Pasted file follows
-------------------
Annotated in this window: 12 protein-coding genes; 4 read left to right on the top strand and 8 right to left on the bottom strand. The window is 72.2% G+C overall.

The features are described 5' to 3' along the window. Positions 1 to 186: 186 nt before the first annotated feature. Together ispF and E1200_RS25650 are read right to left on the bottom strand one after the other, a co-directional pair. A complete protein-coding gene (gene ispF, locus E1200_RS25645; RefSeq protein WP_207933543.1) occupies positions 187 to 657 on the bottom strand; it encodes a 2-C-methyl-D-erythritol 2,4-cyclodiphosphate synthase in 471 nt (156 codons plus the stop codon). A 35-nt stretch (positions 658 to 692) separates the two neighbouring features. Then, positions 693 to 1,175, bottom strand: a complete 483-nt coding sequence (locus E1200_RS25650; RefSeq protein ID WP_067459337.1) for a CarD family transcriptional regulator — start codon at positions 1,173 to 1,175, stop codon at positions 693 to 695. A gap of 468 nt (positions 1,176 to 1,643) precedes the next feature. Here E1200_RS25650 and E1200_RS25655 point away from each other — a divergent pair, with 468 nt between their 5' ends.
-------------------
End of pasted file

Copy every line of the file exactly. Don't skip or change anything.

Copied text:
Annotated in this window: 12 protein-coding genes; 4 read left to right on the top strand and 8 right to left on the bottom strand. The window is 72.2% G+C overall.

The features are described 5' to 3' along the window. Positions 1 to 186: 186 nt before the first annotated feature. Together ispF and E1200_RS25650 are read right to left on the bottom strand one after the other, a co-directional pair. A complete protein-coding gene (gene ispF, locus E1200_RS25645; RefSeq protein WP_207933543.1) occupies positions 187 to 657 on the bottom strand; it encodes a 2-C-methyl-D-erythritol 2,4-cyclodiphosphate synthase in 471 nt (156 codons plus the stop codon). A 35-nt stretch (positions 658 to 692) separates the two neighbouring features. Then, positions 693 to 1,175, bottom strand: a complete 483-nt coding sequence (locus E1200_RS25650; RefSeq protein ID WP_067459337.1) for a CarD family transcriptional regulator — start codon at positions 1,173 to 1,175, stop codon at positions 693 to 695. A gap of 468 nt (positions 1,176 to 1,643) precedes the next feature. Here E1200_RS25650 and E1200_RS25655 point away from each other — a divergent pair, with 468 nt between their 5' ends.